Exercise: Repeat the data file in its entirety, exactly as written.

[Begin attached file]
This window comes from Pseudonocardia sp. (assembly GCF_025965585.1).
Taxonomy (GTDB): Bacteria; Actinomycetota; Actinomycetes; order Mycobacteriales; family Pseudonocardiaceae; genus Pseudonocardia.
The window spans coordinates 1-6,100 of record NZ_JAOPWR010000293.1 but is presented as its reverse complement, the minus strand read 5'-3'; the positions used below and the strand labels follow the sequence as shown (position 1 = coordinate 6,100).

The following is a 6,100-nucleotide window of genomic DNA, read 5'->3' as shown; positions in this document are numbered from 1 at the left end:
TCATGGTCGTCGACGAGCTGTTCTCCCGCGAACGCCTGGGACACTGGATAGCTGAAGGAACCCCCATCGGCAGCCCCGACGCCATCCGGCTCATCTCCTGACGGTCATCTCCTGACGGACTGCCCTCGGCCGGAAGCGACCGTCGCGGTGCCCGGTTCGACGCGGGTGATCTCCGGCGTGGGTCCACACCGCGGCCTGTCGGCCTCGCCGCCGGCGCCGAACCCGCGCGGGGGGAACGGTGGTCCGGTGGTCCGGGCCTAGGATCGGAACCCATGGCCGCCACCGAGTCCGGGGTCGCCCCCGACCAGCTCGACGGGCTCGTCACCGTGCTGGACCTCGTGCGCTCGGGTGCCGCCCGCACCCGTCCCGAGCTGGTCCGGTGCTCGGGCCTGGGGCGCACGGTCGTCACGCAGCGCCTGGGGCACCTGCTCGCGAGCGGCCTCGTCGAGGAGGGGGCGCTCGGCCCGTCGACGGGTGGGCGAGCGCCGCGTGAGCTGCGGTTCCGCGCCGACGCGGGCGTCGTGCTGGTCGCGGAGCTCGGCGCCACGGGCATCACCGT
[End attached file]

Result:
This window comes from Pseudonocardia sp. (assembly GCF_025965585.1).
Taxonomy (GTDB): Bacteria; Actinomycetota; Actinomycetes; order Mycobacteriales; family Pseudonocardiaceae; genus Pseudonocardia.
The window spans coordinates 1-6,100 of record NZ_JAOPWR010000293.1 but is presented as its reverse complement, the minus strand read 5'-3'; the positions used below and the strand labels follow the sequence as shown (position 1 = coordinate 6,100).

The following is a 6,100-nucleotide window of genomic DNA, read 5'->3' as shown; positions in this document are numbered from 1 at the left end:
TCATGGTCGTCGACGAGCTGTTCTCCCGCGAACGCCTGGGACACTGGATAGCTGAAGGAACCCCCATCGGCAGCCCCGACGCCATCCGGCTCATCTCCTGACGGTCATCTCCTGACGGACTGCCCTCGGCCGGAAGCGACCGTCGCGGTGCCCGGTTCGACGCGGGTGATCTCCGGCGTGGGTCCACACCGCGGCCTGTCGGCCTCGCCGCCGGCGCCGAACCCGCGCGGGGGGAACGGTGGTCCGGTGGTCCGGGCCTAGGATCGGAACCCATGGCCGCCACCGAGTCCGGGGTCGCCCCCGACCAGCTCGACGGGCTCGTCACCGTGCTGGACCTCGTGCGCTCGGGTGCCGCCCGCACCCGTCCCGAGCTGGTCCGGTGCTCGGGCCTGGGGCGCACGGTCGTCACGCAGCGCCTGGGGCACCTGCTCGCGAGCGGCCTCGTCGAGGAGGGGGCGCTCGGCCCGTCGACGGGTGGGCGAGCGCCGCGTGAGCTGCGGTTCCGCGCCGACGCGGGCGTCGTGCTGGTCGCGGAGCTCGGCGCCACGGGCATCACCGT